Tuesday, June 9, 2015

SQL - Table Variables

This feature was released with SQL Server 2000 and used as the alternative of the Temporary table. Table variables don’t participate in transactions or lockingThey are carried out as system transactions. Table variables are used to store temporary result set which is defined within the execution scope of a single SQL statement such as SELECT, INSERT, UPDATE, DELETE, or CREATE VIEW. 
They have the same feature as any normal data table but we cannot create non-clustered indexes on them.

Table variable will no longer exist after the procedure exits because there will be no table to clean up with a DROP statement.
We are free to use table variables in batches, stored procedures, and user-defined functions (UDFs) just like any local variable you create with a DECLARE statement. We can UPDATE records in our table variable as well as DELETE records. We cannot use ALTER command on Table variable.

SQL Server does not maintain statistics on a table variable and statistics are used heavily by the query optimizer to determine the best method to execute a query. Table variables generally exist for a specific purpose and aren’t used for a wide range of ad-hoc queries due to statistics restrictions.
Scope- Table variable will no longer exist after the procedure exits because there will be no table to clean up with a DROP statement. You can use table variables in batches, stored procedures, and user-defined functions (UDFs) just like any local variable you create with a DECLARE statement. We can UPDATE records in our table variable as well as DELETE records.

Table variables could not be used as input or output parameter but can return a table variable from a UDF.
Performance- Because of the well-defined scope, a table variable will generally use fewer resources than a temporary table. Transactions touching table variables only last for the duration of the update on the table variable, so there is less locking and logging overhead.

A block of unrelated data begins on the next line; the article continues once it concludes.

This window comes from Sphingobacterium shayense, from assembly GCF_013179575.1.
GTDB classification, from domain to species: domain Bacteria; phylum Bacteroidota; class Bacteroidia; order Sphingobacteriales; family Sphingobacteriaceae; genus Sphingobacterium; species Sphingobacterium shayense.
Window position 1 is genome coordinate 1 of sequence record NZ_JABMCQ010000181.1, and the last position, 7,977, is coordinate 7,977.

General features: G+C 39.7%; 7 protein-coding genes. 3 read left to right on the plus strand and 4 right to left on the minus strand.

Using a temporary table inside of a stored procedure may result in additional re-compilations of the stored procedure. Table variables can often avoid this recompilation hit.
We cannot use a table variable with SELECT INTO or INSERT EXEC queries but this feature is available in temp tables.

----- syntax to declare @Employee as table variable
Declare @Employee as table
(
EmpId Int,
EmpName Varchar(25),
EmpAge int,
EmpDept varchar(6)
)
----- how to insert data into table variable
Insert into @Employee  values
(1,'ABC',21,'D001'),
(2,'DEF',22,'D011'),
(3,'GHI',23,'D021'),
(4,'JKL',24,'D031')
----- get result from the table variable
select
EmpId,
EmpName,
EmpAge,
EmpDept
From @Employee

EmpId
EmpName
EmpAge
EmpDept
1
ABC
21
D001
2
DEF
22
D011
3
GHI
23
D021
4
JKL
24
D031


For versions prior to SQL Server 2014 indexes can only be created implicitly on table variables as a side effect of adding a unique constraint or primary key.

Limitations:
  • Additionally table variables do not support INCLUDE columns, filtered indexes or partitioning.
  • Queries that insert into (or otherwise modify) table variables cannot have a parallel plan.
  • Table variables can be used inside scalar or multi-statement table UDFs.
  • Table variables cannot have named constraints.
  • Table variables cannot be SELECT-ed INTO, ALTER-ed, TRUNCATE-d or be the target of DBCC commands such as DBCC CHECKIDENT or of SET IDENTITY INSERT.
  • Table variables do not support table hints such as WITH (FORCESCAN).
  • CHECK constraints on table variables are not considered by the optimizer for simplification, implied predicates or contradiction detection.

3 comments:

  1. Would these best be used for small datasets that are only going to be used for a single procedure? What's your experience with speed if the table is too large? What would you define as large?

    ReplyDelete
    Replies
    1. I agree with your thoughts to use table variable for small datasets. I usually use what's more convenient at that time and experiment a bit. For the large datasets, I always prefer temp tables.

      Delete
  2. I don't think table variables do not carry statistics however, making them not such a great choice for query plan optimization, especially with large data-sets.

    ReplyDelete

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